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Federal report on economic growth spurs partisan attacks in Maine

Ben Grant, chairman of the Maine Democratic Party
Jesse Groening | BDN
Ben Grant, chairman of the Maine Democratic Party Buy Photo
Posted June 25, 2014, at 9:51 p.m.
Last modified June 26, 2014, at 9:19 a.m.

LEWISTON, Maine — A new federal report on economic growth — or lack thereof — is providing fertile ground for criticism from Democrats and Republicans running for office in Maine.

The federal Bureau of Economic Analysis on Tuesday released the latest data on economic growth in the U.S., including a state-by-state breakdown that shows Maine’s economy lagging behind the national average for personal income growth.

The analysis suggests the state’s failure to expand MaineCare — its Medicaid program — under the Affordable Care Act was one reason the state was near the bottom of the charts nationally and dead last in New England in economic growth.

Maine Democrats seized the news as reason to criticize Republican Gov. Paul LePage’s refusal to expand MaineCare and accept federal funding to do so. Five times LePage has vetoed bills that would have expanded health insurance coverage for low-income people and people with disabilities under the ACA.

As a result, the state has lost out on $160 million since January, according to a release issued by the Maine Democratic Party on Wednesday.

Maine Democratic Party Chairman Ben Grant said the state was set to miss out on more than $300 million of federal funds by the end of the year.

“LePage’s failed leadership not only hurts Mainers’ health, but their pockets, too,” Grant said in a news release.

Grant mentioned LePage’s trip this week to China, where the governor discussed a possible manufacturing development at the Loring Commerce Centre, the former Loring Air Force Base, near Limestone.

“LePage is traveling overseas in search of jobs because his failed policy decisions, mismanagement and record-breaking veto spree have held our economy back,” Grant said. “Now, low-income Mainers are paying the price. They can’t afford health care costs, pay their bills or feed their families.”

LePage’s office countered Wednesday, saying the U.S. Bureau of Economic Analysis included federal spending on public benefits, including Medicaid, Medicare, Social Security and unemployment, as income. He said the report also included federal subsidies to eligible enrollees in private insurance plans under the ACA’s insurance exchanges as income.

When that spending was factored out, Maine’s personal income growth was on par with other states in New England, LePage said in a prepared statement.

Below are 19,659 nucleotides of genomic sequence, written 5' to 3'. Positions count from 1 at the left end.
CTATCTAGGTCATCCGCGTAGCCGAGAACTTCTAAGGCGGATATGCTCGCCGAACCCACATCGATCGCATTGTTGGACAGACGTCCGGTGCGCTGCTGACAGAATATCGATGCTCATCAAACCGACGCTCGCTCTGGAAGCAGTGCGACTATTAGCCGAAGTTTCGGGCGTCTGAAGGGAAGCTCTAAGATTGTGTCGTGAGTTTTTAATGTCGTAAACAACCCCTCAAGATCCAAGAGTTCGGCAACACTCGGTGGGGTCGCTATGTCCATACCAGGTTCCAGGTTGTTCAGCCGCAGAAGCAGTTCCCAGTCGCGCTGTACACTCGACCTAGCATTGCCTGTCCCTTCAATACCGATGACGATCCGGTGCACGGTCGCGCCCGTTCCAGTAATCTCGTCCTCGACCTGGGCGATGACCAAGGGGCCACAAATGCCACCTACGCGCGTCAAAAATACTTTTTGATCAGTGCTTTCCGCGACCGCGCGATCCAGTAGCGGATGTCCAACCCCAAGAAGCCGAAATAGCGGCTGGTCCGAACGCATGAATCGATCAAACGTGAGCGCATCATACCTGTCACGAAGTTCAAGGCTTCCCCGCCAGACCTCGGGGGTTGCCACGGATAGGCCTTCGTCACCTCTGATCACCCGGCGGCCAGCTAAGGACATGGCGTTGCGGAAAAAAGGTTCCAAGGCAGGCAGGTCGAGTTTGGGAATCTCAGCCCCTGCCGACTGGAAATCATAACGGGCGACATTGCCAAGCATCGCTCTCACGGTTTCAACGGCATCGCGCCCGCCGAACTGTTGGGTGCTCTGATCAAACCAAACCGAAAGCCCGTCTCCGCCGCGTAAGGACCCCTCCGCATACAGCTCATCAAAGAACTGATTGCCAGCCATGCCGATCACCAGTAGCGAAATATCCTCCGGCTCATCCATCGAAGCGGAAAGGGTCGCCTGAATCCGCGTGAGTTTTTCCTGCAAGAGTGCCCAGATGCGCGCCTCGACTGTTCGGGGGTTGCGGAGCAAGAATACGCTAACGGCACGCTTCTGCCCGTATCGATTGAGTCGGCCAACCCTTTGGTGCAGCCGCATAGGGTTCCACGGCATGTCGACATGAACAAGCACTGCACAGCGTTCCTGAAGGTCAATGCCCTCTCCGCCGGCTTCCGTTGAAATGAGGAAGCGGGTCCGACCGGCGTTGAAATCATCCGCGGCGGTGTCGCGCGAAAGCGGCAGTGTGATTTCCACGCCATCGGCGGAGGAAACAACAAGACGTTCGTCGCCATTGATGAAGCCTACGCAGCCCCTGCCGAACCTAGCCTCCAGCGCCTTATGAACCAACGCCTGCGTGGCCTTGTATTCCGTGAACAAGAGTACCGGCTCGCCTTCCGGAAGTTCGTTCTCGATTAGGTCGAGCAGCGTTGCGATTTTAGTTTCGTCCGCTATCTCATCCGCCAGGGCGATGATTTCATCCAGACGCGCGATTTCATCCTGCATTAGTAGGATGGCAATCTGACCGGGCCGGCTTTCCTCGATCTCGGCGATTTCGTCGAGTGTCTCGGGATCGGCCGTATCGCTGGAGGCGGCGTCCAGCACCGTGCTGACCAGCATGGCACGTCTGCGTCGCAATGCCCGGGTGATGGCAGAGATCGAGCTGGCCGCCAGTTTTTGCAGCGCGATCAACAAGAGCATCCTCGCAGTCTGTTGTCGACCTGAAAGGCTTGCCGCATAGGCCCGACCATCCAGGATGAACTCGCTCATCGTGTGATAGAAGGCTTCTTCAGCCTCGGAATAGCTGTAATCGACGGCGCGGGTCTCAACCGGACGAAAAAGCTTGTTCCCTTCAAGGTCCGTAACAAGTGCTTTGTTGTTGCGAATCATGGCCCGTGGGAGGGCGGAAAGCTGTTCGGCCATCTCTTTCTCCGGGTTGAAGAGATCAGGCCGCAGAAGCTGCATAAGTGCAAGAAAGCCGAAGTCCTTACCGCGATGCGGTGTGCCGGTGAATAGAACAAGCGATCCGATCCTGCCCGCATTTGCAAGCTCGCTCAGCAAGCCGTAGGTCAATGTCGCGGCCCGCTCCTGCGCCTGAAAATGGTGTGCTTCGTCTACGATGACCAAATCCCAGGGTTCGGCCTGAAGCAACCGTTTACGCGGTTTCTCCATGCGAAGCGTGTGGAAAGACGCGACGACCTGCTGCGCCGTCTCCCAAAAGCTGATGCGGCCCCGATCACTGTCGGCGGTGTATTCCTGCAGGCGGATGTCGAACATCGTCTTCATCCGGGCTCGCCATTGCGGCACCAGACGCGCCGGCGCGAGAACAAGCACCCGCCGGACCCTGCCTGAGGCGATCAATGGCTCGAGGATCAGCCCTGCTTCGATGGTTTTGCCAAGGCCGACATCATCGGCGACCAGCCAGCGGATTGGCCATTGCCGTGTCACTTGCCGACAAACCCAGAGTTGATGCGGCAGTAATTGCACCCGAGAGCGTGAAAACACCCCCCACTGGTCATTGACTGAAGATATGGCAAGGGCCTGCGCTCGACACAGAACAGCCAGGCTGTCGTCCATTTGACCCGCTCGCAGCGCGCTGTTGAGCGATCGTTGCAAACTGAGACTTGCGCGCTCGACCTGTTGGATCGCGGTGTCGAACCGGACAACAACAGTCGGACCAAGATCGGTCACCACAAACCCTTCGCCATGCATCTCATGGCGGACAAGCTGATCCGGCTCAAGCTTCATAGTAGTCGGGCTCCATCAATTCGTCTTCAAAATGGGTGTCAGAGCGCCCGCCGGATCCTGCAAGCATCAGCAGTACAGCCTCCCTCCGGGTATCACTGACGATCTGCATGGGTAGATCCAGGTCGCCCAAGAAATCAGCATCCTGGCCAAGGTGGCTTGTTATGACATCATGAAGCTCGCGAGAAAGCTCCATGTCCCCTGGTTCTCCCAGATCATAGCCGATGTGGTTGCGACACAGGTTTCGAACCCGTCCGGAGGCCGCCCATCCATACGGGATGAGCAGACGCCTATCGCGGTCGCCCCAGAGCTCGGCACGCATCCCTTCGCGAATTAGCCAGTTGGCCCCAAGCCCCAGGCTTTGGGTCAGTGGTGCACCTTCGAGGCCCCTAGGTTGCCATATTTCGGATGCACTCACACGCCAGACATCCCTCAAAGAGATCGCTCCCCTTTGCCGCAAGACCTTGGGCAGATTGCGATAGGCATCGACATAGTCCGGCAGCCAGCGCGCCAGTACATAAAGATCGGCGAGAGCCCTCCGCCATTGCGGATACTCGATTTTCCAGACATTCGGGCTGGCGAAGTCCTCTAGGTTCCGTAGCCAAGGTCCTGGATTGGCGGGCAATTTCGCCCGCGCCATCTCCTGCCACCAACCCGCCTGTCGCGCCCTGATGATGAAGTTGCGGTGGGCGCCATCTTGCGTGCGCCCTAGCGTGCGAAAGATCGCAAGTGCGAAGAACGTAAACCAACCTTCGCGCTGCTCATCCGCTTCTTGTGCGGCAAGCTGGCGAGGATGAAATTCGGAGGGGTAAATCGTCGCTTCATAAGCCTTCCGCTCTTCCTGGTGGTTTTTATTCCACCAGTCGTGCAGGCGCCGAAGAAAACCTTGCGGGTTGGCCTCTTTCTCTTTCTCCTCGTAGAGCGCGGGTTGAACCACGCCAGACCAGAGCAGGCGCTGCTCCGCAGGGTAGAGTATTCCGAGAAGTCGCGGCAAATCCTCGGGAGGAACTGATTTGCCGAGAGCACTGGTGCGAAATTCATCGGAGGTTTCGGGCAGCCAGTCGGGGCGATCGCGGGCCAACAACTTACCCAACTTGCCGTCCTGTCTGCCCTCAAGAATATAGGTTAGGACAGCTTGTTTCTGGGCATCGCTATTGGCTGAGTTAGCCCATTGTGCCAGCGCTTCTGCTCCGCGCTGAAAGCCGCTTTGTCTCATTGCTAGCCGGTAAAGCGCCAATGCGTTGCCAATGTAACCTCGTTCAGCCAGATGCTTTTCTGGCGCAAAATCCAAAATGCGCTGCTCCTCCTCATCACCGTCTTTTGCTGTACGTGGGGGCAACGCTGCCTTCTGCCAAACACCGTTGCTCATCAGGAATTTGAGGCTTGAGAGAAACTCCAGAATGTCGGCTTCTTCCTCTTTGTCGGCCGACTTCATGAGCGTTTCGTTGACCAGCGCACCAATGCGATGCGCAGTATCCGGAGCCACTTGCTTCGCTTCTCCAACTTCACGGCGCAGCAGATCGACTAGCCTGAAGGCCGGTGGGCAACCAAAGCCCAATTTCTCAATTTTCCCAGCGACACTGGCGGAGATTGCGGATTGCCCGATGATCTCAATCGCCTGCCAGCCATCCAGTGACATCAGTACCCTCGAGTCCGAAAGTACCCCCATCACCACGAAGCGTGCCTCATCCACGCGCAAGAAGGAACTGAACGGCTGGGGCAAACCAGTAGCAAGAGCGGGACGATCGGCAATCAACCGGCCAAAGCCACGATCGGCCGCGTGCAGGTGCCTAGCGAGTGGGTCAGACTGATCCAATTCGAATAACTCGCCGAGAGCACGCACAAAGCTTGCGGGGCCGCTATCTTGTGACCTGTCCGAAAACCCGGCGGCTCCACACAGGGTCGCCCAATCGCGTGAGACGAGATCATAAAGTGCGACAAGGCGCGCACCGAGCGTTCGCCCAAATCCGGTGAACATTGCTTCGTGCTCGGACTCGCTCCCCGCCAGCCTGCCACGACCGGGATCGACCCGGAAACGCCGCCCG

“It doesn’t matter what liberals call these payments: It is welfare, pure and simple,” LePage said. “Liberals from the White House all the way down to Democratic leadership in Augusta believe that redistribution of wealth — taking money from hardworking taxpayers and giving it to a growing number of welfare recipients — is personal income. It’s not. It’s just more welfare expansion. Democrats can obfuscate the numbers any way they want. The fact is that we have created thousands of jobs, more Mainers are working and their income is going up.”

Democrats quickly responded to LePage’s release with accusations that he was “insulting seniors” by including Social Security, pension and Medicare payments in his description of welfare.

“LePage’s comments are an insult to Maine seniors who have worked long and hard to earn their Social Security and Medicare benefits,” said U.S. Rep. Mike Michaud, the Democrats’ candidate for governor. “[Social Security and Medicare] have helped to provide a secure retirement to thousands upon thousands of hardworking men and women who have earned them one paycheck at a time. They deserve much better than to have their monthly Social Security checks called ‘welfare handouts.’”

LePage’s campaign fired back Thursday morning, saying that Democrats intentionally took the governor’s statement out of context.

“Gov. LePage does not think Social Security is welfare. That is preposterous …,” said campaign spokesman Alexander Willette. “ It was Gov. LePage who proposed the elimination of income taxes on seniors pensions.The governor will always support and defend Social Security and will always protect our seniors.”

State Economist Amanda Rector, a LePage appointee, confirmed the governor’s observations on the economy and job growth in Maine.

“Maine’s personal income growth is being driven by growth in earnings, an indication that the economy continues to see real improvement as a larger share of Mainers find employment,” Rector said.

According to the BEA analysis of the first three months of 2014, Maine ranked 39th in the nation in personal income growth.

But Rector said Wednesday those rankings included states that saw income increases because of expanded Medicaid programs. She said the actual earnings Mainers were taking home were increasing at a rate in line with the rest of New England and above the national average.

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